The City of Kitchener now finds itself with one lone proposal for a restaurant and music venue in Victoria Park at the boathouse.
The Boathouse in its former incarnation was a bustling and beloved business for years, when it was run by Kevin Doyle.
But with a small, outdated kitchen, a public washroom and high utility costs, it wasn’t financially viable for Doyle to continue running it the way he had.
So the city, in all its wisdom, turfed him out. Surely, someone would come along with money and vision and turn the space into a vibrant music venue once again.
There were six initial proposals for the space. That was cut down to a shortlist of three. Now, the city will have the ideas of just one partnership to accept or reject.
That’s unfortunate. The boathouse is prime real estate, and it is owned by all of the citizens of this city. It’s a shame to leave it sitting empty. Former boathouse patrons are likely moving on, finding another local spot to spend their cash in.
While Bill MacTavish and Curt and Cory Crossman may have plenty of skills and experience, they’ll also need a lot of money to build a new kitchen and complete other interior renovations that have been sorely needed at the boathouse for years.
They’ll have to make their business case without knowing if the business they are proposing is one they could potentially sell in the future.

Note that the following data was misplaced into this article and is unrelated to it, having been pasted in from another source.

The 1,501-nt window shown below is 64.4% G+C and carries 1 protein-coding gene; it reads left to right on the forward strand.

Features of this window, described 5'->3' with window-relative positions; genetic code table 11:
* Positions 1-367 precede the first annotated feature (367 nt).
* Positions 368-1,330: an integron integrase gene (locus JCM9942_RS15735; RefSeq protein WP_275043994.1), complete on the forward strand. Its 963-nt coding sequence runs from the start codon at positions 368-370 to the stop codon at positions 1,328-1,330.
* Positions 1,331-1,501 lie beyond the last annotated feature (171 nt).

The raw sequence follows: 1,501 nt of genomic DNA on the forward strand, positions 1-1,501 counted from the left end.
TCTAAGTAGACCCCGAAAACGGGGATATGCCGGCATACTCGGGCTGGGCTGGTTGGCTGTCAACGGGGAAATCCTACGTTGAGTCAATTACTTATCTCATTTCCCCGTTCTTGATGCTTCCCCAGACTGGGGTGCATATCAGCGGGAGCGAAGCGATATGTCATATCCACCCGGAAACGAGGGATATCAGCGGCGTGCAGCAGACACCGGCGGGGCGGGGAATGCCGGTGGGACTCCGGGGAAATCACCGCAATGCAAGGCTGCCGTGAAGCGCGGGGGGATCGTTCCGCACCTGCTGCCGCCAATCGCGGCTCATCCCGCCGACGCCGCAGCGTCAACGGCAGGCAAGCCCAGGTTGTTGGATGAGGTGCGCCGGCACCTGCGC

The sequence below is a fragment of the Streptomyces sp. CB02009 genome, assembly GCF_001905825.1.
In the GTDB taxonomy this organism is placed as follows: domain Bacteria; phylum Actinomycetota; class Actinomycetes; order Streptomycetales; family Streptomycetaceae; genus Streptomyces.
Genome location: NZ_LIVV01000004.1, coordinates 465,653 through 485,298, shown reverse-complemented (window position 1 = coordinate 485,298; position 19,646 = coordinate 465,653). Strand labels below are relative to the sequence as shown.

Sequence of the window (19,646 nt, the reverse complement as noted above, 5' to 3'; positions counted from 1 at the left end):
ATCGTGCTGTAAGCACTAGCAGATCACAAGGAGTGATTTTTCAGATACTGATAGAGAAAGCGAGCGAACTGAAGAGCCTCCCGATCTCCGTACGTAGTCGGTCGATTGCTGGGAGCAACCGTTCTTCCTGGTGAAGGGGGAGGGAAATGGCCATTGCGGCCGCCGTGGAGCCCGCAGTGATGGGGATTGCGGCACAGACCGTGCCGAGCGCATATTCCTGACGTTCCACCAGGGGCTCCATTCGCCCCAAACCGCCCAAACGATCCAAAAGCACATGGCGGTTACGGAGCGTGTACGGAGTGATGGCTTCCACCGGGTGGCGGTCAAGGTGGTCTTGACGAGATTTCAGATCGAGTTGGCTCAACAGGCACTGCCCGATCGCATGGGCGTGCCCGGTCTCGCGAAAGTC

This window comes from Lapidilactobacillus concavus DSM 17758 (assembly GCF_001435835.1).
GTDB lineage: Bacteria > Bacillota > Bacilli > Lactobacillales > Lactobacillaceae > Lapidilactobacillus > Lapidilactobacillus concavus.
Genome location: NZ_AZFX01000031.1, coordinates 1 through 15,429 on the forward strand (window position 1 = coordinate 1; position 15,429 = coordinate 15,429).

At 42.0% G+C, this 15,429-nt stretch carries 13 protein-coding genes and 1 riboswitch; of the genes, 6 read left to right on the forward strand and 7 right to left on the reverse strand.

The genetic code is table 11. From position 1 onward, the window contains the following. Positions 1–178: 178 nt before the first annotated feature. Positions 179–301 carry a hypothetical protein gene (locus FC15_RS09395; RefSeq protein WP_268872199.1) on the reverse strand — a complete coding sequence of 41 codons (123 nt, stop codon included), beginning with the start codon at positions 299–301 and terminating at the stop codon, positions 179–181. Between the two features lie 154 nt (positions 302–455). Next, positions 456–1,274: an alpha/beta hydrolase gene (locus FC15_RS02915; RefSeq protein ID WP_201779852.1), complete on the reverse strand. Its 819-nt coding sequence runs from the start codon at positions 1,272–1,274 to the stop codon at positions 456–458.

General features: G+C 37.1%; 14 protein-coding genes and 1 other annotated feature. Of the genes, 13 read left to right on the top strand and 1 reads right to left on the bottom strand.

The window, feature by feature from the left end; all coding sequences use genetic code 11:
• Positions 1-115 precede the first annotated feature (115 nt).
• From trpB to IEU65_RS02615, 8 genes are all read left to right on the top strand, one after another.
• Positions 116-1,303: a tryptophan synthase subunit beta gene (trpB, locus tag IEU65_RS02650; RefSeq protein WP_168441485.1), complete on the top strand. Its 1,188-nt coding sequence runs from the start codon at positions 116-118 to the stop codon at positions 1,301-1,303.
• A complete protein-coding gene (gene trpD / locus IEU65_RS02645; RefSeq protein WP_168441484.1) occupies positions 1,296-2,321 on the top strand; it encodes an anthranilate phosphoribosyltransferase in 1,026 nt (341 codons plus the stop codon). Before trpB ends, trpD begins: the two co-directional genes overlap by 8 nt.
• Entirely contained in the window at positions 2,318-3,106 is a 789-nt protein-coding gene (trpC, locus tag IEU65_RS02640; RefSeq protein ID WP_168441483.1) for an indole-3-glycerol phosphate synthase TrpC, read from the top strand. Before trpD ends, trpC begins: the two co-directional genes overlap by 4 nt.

They’re required to come up with a business plan, without knowing how much the city intends to charge for rent. This is one of the biggest costs for a small business, and right now it remains a mystery.
The city maintains this is how their request for proposal process works. But after almost two years of controversy, the boathouse has proven to be a special case, and it should be treated as such.
There may be pressure to accept the lone proposal whether it’s entirely suitable or not. If it’s rejected, the process could start all over again.
That could extend the time period that the boathouse is shuttered and dark. And it’s not guaranteed that the city councillors’ former commitment to keep it as a music and culture venue could survive that.
Categories: Editorial, Opinion